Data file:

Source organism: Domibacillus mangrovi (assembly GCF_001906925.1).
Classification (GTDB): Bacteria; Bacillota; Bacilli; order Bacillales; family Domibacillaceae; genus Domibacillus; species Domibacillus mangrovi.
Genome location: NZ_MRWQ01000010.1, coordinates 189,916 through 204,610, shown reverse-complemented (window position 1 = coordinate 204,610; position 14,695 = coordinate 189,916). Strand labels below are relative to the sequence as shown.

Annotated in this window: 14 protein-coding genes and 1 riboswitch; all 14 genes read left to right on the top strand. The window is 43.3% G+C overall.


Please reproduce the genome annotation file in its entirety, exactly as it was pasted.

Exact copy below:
Source organism: Domibacillus mangrovi (assembly GCF_001906925.1).
Classification (GTDB): Bacteria; Bacillota; Bacilli; order Bacillales; family Domibacillaceae; genus Domibacillus; species Domibacillus mangrovi.
Genome location: NZ_MRWQ01000010.1, coordinates 189,916 through 204,610, shown reverse-complemented (window position 1 = coordinate 204,610; position 14,695 = coordinate 189,916). Strand labels below are relative to the sequence as shown.

Annotated in this window: 14 protein-coding genes and 1 riboswitch; all 14 genes read left to right on the top strand. The window is 43.3% G+C overall.